“Oh, Papa,” would be her coy response, chuckling and shaking her head while her eyes shone with pleasure. We three kids would giggle at their courtship, still alive and well after all those years of marriage.
Before we left at the end of one of our trips, we would stand outside on the concrete steps, hemmed in by the black iron railing and the beige, splitting shaker shingles that were always in need of another coat of paint. Nana and Papa would hug us, we would kiss their cheeks, and mom would pull out the camera and shout, “Say cheese!”
I think that there are a hundred of those pictures somewhere in the basement of my parents’ home, where old-fashioned print photographs go to die. The three of us kids, my tall Papa and his little Tweety Bird, smiling cheerily at the camera as we grew by inches and years.
Shortly before my husband and I married, I came to realize that I had managed to find a man who mirrored many of the qualities that defined my grandfather. Papa was perhaps the most patient and gentle man I have ever met. Whether teaching his grandkids to drive, waiting on Nana at the hair salon, or simply taking the time to properly shine his shoes, he never became exasperated or annoyed.
Patient and understanding, loving and respectful, Kirk was the perfect foil to my stubborn, outgoing, and impatient nature. I felt blessed beyond belief that I had found a kindred spirit to the grandfather I loved and admired so much, who had adored his wife so sweetly through the years. When Papa had patted my hand and told me that I had caught me a good man, I merely smiled and nodded my head. I knew without a shadow of a doubt that was true.
Four years ago, the whole family gathered in celebration of Nana and Papa’s 60th wedding anniversary. It was an amazing day, made more so by the clear devotion they shared. Since they had never had a wedding cake, I baked them a three-tiered, flower-adorned monstrosity, and we all watched in delight as they cut the cake and sweetly fed each other a piece. It was so heartwarming, and I frequently look through the pictures from that day.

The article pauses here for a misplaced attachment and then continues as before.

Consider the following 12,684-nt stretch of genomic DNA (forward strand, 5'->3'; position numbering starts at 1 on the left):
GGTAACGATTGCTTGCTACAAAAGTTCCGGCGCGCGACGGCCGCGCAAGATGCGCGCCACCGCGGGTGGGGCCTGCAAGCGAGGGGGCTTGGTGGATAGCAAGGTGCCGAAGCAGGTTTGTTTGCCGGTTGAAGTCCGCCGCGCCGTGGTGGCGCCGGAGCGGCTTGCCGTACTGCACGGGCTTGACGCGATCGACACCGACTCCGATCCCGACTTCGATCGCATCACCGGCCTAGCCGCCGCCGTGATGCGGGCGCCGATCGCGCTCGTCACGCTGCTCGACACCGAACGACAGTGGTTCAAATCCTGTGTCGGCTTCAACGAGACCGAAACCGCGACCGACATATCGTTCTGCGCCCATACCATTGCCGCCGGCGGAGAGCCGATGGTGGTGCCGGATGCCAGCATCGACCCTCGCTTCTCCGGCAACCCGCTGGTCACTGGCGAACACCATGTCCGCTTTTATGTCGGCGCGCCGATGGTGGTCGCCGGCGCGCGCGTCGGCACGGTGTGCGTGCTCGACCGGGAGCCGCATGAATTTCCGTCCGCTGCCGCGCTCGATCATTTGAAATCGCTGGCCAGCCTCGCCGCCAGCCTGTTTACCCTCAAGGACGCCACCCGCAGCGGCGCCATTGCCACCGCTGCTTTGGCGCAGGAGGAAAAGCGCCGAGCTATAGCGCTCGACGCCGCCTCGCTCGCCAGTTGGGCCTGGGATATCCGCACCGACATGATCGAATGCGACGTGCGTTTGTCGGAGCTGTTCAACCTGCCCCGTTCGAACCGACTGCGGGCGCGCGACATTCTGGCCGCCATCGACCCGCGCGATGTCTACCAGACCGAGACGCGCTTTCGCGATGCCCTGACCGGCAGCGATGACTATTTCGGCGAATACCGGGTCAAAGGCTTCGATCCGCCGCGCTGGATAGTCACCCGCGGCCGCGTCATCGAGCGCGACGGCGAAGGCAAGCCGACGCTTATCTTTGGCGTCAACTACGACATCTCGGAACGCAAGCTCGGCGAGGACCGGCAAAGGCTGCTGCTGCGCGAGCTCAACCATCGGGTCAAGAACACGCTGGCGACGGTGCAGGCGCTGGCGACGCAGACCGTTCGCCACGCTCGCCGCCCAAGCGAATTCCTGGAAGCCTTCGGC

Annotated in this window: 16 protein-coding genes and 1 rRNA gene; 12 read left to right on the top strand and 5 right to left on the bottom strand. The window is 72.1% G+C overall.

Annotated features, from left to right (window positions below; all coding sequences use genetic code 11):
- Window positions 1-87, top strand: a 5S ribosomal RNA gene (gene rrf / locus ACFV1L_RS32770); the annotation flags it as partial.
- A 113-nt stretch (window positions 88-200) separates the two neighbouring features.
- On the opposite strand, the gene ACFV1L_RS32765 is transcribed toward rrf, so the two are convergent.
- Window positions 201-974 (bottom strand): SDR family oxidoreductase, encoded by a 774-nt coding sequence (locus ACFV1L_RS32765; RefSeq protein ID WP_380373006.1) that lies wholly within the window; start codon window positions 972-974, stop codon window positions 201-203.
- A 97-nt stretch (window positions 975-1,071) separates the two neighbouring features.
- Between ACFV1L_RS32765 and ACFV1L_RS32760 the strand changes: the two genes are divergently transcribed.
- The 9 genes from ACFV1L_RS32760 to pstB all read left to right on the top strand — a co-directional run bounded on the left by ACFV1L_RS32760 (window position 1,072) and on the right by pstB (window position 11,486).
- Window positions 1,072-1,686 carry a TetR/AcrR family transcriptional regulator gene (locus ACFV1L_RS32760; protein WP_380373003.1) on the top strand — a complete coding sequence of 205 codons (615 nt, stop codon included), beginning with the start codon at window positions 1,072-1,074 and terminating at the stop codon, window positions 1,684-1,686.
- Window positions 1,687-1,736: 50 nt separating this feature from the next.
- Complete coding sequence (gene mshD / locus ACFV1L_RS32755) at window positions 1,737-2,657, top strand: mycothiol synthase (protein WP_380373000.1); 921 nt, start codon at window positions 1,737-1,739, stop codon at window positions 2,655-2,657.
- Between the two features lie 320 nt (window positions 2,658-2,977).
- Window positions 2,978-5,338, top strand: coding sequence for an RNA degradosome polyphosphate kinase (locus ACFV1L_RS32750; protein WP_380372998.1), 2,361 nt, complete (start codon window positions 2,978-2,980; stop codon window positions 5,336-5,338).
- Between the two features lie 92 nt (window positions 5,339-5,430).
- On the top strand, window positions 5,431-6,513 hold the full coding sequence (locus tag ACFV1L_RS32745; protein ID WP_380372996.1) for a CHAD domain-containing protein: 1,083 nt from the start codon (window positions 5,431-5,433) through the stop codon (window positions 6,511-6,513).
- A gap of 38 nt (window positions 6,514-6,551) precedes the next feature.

We all knew that there would not be many more anniversaries for them, and indeed the 61st was the last year they celebrated together. In August of 2007, Papa passed away at the age of 87. Though he is no longer here to celebrate with us, Nana and the family still commemorate the day, remembering the beautiful marriage they had shared and the outstanding example they provided.
When he passed away, we grandkids gathered around the small box of memorabilia that he left behind, choosing for ourselves the items that would best represent who he was to us. I was thrilled to accept his compass, saved from when it was issued to him during WWII. When I look at the aged, dinged metal case, decades old and yet still so beautiful and relevant, I am strongly reminded of Papa and the direction he provided for my life. He lived simply, honestly, and with so much love that I can still feel his presence in my heart today. I hope to leave a legacy half so well remembered as his.
With joy in my heart, slightly damp eyes, and a smile on my lips, I lift my proverbial glass to my grandparents today. Happy anniversary, Nana and Papa! Thank you for the brilliant example you provided us. May the spirit of your blessed union live on for many, many more years to come.
In honor of the occasion, I thought I would provide a different type of recipe today. Papa loved to make homemade soup, and had perfected several wonderful recipes. Today, I offer one of my own that I modified from this one...
1 pound buffalo or extra-lean ground beef
2 eggs, beaten
1/4 cup dried bread crumbs
2 tablespoons grated Parmesan cheese
1 teaspoon dried basil
3 tablespoons dried minced onion
2 1/2 quarts chicken broth
2 1/2 cups fresh spinach - packed, rinsed and thinly sliced
2 - 3 cups bowtie pasta (based on preference)
1 cup diced carrots
1 cup diced mushrooms
In a medium bowl, combine the beef, egg, bread crumbs, cheese, basil and onion. Shape mixture into 1/2- to 3/4-inch balls and set aside.
In a large stockpot heat chicken broth to boiling; stir in the spinach, pasta, carrots, mushrooms and meatballs. Return to boil; reduce heat to medium. Cook, stirring frequently, at a slow boil for 10 minutes or until pasta is al dente, and meatballs are no longer pink inside. Serve hot with Parmesan cheese sprinkled on top.
And the winner of this weeks giveaway is…KARA!!! Congrats, Kara, on winning a four pack of muffins. Now lets see if I can create a great low-sugar recipe for you… :)